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THE LAW OF THE PENDULUM


In college a student was asked to prepare a lesson to teach his speech class. He was to be graded on creativity and ability to drive home a point in a memorable way. The title of his talk was, “The Law of the Pendulum.” He spent twenty minutes carefully teaching the physical principle that governs a swinging pendulum. The law of the pendulum is: A pendulum can never return to a point higher than the point from which it was released. Because of friction and gravity, when the pendulum returns, it will fall short of its original release point. Each time it swings it makes less and less of an arc, until finally it is at rest. This point of rest is called the state of equilibrium, where all forces acting on the pendulum are equal.


The student attached a three-foot string to a child’s toy top and secured it to the top the blackboard with a thumbtack. He pulled the top to one side and made a mark on the blackboard where he let it go. Each time it swung back he made a new mark. It took less than a minute for the top to complete its swinging and come to rest. When he finished the demonstration, the markings on the blackboard proved the law of the pendulum.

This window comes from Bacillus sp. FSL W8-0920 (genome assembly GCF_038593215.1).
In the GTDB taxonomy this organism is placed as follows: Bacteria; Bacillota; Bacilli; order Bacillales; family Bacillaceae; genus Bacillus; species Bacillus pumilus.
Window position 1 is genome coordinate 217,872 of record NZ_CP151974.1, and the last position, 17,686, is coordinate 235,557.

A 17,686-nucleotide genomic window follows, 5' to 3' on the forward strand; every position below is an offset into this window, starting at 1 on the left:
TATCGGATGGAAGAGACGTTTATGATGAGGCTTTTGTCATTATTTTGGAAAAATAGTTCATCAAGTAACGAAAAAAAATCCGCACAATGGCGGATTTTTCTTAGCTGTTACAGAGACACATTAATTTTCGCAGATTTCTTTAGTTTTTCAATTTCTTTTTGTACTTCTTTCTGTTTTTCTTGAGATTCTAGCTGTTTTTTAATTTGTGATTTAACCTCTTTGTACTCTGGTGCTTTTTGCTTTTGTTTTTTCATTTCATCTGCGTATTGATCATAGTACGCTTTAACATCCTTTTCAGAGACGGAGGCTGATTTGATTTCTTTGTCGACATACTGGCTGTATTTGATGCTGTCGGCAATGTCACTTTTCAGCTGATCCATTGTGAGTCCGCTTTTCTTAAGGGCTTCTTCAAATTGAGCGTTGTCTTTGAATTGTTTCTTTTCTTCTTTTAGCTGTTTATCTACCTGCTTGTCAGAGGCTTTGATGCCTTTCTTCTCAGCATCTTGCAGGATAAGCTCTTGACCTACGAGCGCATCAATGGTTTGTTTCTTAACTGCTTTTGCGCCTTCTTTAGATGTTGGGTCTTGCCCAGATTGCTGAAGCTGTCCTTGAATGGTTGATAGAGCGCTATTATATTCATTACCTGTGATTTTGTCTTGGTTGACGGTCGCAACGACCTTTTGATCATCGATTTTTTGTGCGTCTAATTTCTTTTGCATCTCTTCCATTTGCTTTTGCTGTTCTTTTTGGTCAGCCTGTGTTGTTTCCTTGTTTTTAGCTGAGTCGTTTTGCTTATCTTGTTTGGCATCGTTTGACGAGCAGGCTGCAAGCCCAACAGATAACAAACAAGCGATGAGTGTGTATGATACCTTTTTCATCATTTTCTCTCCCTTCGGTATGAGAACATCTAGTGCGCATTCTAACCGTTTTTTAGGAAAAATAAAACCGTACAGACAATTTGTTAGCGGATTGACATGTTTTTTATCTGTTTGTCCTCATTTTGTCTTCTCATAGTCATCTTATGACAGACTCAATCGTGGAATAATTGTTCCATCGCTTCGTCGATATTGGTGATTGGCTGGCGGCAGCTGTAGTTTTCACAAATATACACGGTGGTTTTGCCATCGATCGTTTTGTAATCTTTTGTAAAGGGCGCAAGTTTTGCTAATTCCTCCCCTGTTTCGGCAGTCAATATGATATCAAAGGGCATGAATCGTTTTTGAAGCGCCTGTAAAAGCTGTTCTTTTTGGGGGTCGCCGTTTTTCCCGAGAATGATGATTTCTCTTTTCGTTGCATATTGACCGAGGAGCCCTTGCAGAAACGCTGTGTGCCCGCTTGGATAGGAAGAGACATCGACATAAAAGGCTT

The student then asked how many people in the room believed the law of the pendulum was true. All of his classmates raised their hands and so did the teacher. The teacher started to walk to the front of the room thinking the class was over. In reality it had only begun. Hanging from the steal beams in the middle of the room was a large, crude but functional pendulum made from 250 pounds of metal weights tied to four strands of 500 pound test parachute cord. The student invited the instructor to climb up on a table and sit in a chair with back of his head against a cement wall. Then the student brought the 250 pounds of metal up to the teachers’ nose. Holding the huge pendulum just a fraction of an inch from the teacher’s face, the student once again explained the law of the pendulum he had applauded only moments before, “If the law of the pendulum is true, then when I release this mass of metal, it will swing across the room and return short of the release point. Your nose will be in no danger.”


After that final restatement of this law, the student looked his teacher in the eye and asked, “Sir, do you believe this law is true?” There was a long pause. Huge beads of sweat formed on his upper lip and then weakly he nodded and whispered, “Yes.”


The student released the pendulum. It made a swishing sound as it arced across the room. At the far end of its swing, it paused momentarily and started back. The student later testified that he had never seen a man move so fast in his entire life as the teacher literally dove from the table.


(Ken Davis, How To Speak To Youth, pp 104-106).


It was easy for this teacher to believe in the law of the pendulum when it was all theoretical. But when his life literally depended on the law of the pendulum he showed that his belief was only theoretical. How easy it is for us to believe in God’s sufficiency in church on Sunday morning or in a Bible study. But in the real world where our lives are on the line too many of us demonstrate that our belief was only theoretical.

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